1. I appreciate hearing from you and getting your feedback. Bloggers walk a fine line between trying to earn some money for all the work and expense we put into our sites, making sure we provide a good user experience, and making advertisers happy. It’s a tight squeeze sometimes. You can try an ad blocker. Ads keep the internet free for everyone. Thank you.

  2. I plan on buying a convection microwave for use as my primary oven. The advantages are not having to physically switch the pie from one oven to the other and the ability to preprogram the process from start to finish. However, in what way would the convection feature affect baking time and/or temperature?

    BTW, by what I’ve read, a lot of commercial bakeries use convection ovens for their products.

    1. Hi, Adina, We recently bought a convection microwave. I haven’t tested this out in it yet but when I do, I will update the post. Thanks again!

    1. Hi, Linda, Thanks so much for your question. This works best with double crust fruit pies. I have never tried it with pies that have eggs or are custardy and smooth like pumpkin pie. If you try it, please let me know how it works but I’m apprehensive.

  3. Hi, Carol,

    Can I use potato or corn starch if I don’t have instant tapioca?

    Otherwise, are there any other alternatives? Or can that ingredient be left out?

    I have a 5kg box of Fuji apples and could only think of using them up with pie and juice 🤗 if you have any other fast simple recipes for apples like this, that would be great.

    Thank you!

    1. Hi, Anne, Thanks so much for your question! Yes, you can use corn starch. I’d go with 3 tablespoons. Here’s a link to a recipe from Fine Cooking that you can adapt to all the apples you have. Just follow the microwave instructions. Fine Cooking Classic Apple Pie Thanks so much!

      1. If you precook the filling on the stovetop using a wok or skillet, you might be able to reduce some of the sugars and eliminate the starch altogether. Start with just enough olive or grapeseed oil on the bottom to prevent sticking and preheat it to start the cooking process. Oil will be ready when a few drops of water will sizzle when they fall from your hand. Add your fruit. Use medium heat and cover for the first 5-10 minutes for the fruit to soften and liquid to release. Since the volume of fruit will reduce, you may have to add more of it at the beginning. This is when you add the sugars and spices. For the next 5 minutes or so, adjust burner temp between medium and low to avoid scorching, reposition the lid so there is a narrow slit to slowly ventilate the steam that forms and partially evaporate the liquid. Check and stir frequently. Time and temperature settings may vary, depending on heat source and burner technology. Since some spices get more intense and concentrated during cooking, start with half the amount specified in your recipe. Taste first before adding more. Since the fruit-to-liquid-and-sugars ratio will be higher than usual, the result will be denser and a bit heavier. Not a bad thing nutritionally. BTW, I use this method when making fillings for my omelets.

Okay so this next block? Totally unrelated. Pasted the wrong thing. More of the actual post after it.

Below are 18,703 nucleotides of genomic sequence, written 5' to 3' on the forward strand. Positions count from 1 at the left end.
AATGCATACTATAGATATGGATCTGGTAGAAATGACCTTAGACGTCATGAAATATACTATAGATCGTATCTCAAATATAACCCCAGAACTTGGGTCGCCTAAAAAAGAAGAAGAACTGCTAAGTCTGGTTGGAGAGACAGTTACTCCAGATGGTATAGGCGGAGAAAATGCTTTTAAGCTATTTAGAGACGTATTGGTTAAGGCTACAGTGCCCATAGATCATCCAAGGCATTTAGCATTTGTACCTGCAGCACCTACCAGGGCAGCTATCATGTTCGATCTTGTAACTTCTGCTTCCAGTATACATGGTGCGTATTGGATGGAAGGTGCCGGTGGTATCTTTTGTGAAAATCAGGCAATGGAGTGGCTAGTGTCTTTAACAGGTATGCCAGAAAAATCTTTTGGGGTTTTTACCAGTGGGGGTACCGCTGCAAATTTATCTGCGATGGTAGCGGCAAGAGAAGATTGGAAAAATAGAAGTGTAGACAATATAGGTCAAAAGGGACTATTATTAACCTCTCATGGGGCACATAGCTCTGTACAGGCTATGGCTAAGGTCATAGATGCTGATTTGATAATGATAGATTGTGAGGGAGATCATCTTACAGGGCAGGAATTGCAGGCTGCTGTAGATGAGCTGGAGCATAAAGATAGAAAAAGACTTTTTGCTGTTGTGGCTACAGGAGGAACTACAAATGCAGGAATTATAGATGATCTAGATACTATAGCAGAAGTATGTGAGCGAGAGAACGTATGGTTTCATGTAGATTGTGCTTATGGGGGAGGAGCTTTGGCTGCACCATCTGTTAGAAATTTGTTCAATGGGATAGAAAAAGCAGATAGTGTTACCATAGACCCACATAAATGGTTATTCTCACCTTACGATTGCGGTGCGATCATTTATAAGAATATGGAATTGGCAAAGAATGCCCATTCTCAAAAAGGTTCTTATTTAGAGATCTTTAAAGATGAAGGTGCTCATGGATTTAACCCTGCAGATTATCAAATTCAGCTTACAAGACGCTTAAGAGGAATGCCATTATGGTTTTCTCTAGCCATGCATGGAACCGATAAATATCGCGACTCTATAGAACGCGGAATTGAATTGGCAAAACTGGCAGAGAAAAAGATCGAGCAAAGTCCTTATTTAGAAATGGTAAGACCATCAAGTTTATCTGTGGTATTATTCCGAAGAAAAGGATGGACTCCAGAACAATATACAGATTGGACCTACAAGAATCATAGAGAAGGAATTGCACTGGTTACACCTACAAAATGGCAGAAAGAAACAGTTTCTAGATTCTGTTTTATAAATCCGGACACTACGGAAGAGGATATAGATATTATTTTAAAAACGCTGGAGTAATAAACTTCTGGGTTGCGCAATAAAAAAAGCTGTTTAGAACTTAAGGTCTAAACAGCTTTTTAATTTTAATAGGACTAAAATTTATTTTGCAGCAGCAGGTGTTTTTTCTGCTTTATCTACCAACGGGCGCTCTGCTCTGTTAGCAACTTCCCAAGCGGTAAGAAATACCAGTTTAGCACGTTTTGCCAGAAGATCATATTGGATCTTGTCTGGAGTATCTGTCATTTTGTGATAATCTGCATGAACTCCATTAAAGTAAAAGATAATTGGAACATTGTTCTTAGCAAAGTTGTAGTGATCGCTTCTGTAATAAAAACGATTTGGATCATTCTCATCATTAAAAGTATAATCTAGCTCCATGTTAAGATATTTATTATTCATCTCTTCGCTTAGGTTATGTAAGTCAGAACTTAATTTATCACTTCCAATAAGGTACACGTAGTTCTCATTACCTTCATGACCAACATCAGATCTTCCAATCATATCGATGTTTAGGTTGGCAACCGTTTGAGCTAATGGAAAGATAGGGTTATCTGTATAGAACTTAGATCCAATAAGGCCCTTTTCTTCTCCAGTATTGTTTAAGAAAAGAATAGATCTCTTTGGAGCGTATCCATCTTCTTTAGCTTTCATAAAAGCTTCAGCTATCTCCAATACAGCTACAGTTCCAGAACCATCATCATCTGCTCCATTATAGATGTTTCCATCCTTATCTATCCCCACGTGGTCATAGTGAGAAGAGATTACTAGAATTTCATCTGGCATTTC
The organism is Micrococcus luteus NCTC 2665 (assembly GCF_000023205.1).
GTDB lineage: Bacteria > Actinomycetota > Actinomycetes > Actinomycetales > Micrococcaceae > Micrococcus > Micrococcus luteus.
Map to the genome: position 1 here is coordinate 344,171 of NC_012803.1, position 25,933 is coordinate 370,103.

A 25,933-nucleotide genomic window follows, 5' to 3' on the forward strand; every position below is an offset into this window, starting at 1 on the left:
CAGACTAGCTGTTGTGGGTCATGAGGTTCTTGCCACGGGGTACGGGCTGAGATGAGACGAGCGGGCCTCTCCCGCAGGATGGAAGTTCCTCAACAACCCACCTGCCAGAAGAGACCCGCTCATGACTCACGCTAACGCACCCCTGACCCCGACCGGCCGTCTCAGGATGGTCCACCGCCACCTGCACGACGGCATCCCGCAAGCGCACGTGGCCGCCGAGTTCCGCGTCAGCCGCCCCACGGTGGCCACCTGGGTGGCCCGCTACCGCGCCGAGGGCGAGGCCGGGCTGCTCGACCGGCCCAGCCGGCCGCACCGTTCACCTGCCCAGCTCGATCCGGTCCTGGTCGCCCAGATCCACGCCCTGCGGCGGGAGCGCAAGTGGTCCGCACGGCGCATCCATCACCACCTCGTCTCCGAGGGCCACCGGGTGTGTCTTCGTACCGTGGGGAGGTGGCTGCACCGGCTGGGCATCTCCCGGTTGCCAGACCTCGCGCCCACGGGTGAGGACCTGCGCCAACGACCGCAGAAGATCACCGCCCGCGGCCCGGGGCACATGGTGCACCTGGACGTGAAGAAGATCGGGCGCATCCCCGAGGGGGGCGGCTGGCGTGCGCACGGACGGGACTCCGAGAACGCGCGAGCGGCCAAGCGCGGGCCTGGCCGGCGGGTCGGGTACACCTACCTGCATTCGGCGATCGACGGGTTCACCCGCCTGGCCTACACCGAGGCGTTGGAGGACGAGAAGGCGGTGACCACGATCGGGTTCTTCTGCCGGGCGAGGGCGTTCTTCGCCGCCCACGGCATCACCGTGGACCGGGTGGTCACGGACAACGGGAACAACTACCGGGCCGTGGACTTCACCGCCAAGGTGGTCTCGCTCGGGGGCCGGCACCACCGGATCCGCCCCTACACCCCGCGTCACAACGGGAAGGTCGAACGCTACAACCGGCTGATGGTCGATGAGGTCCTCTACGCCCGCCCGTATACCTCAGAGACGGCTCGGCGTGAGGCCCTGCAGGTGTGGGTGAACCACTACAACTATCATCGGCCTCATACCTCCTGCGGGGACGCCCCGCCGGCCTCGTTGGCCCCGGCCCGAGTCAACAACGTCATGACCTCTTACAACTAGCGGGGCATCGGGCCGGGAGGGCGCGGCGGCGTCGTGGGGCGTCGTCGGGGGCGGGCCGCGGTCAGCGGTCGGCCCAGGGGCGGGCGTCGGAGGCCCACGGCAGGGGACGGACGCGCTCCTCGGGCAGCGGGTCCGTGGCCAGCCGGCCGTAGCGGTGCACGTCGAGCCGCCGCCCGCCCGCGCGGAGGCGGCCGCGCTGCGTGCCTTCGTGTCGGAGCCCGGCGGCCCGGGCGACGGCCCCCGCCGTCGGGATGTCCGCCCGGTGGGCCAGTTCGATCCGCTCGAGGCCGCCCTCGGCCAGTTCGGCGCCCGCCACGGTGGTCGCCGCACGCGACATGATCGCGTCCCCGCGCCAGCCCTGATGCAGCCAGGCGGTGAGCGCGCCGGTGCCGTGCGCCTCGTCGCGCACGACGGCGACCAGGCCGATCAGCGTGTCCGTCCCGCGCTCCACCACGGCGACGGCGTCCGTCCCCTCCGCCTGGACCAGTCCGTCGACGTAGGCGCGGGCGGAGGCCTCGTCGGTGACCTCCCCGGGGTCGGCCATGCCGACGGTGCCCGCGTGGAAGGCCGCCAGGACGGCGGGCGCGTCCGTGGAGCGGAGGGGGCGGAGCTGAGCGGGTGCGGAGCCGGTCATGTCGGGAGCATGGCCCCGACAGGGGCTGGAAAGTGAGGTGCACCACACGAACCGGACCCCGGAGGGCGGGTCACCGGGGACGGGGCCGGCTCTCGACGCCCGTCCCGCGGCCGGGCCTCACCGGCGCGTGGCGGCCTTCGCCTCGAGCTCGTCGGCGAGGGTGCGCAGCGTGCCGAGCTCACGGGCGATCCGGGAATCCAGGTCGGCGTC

4. I wish I’d found this before I made two pies for Thanksgiving! 🙂 How would it work, though, with the juicier fruits (berries, etc).

    Thanks!

    1. Hi, Kim, Thanks so much for your question. This works with berries, however, it’s important to not fill the pie pan too full as they tend to bubble up quite a bit. Thanks again and I’ll add a note to the recipe card.

  5. I’m so happy for this tip! I used to make many, many pies and freeze them for winter. I’d fill my oven and what didn’t fit, I’d freeze unbaked and bake as needed. Now I can bake all of them! I’d heard something like this before but never tried. Thank you so much for the tip!

  6. 5 stars
    Being raised in the Northwest, I’m familiar with baking apple pies in paper bags and opening them towards the end of baking time to brown. It is a very old technique. However, this technique of Nuke2Bake is astounding on several levels. It also makes me glad I have some 2lb baby loaves of Tillamook Cheddar Cheese in the fridge to serve alongside the slices of my next “speed-baked” apple pie.
    Thank you to both you and your sister, and the reviewers of the recipe to date.

    1. Hi, Gregory, What a nice comment to read first thing in the morning to get my day off right! Thanks so much and so glad it worked out well for you. It IS a pretty astounding technique and the cheddar cheese along with it sounds amazing, too! Thanks again and please stay in touch.

  7. 5 stars
    I tried it and it totally works! I made a pear & cardamom pie with my homemade pie crust using your speed bake method for Friendsgiving yesterday. Truth is: it turned out better than if I made it the traditional way. Often I find that the edges of pie crusts get overcooked, but using the microwave eliminated that problem completely. I use my microwave primarily for storing bread and tortillas. From now on, I will be adding pie baking to that list.

  8. 5 stars
    What an amazing tip! I would have absolutely never thought of this. To be perfectly honest, pies intimidate me – I can bake cakes, cookies, bread, and muffins all day long, but somehow pies are just my bete noir in the kitchen! I am motivated to try this, however, and see if I can improve my track record! I’m sure my husband would be grateful. 🙂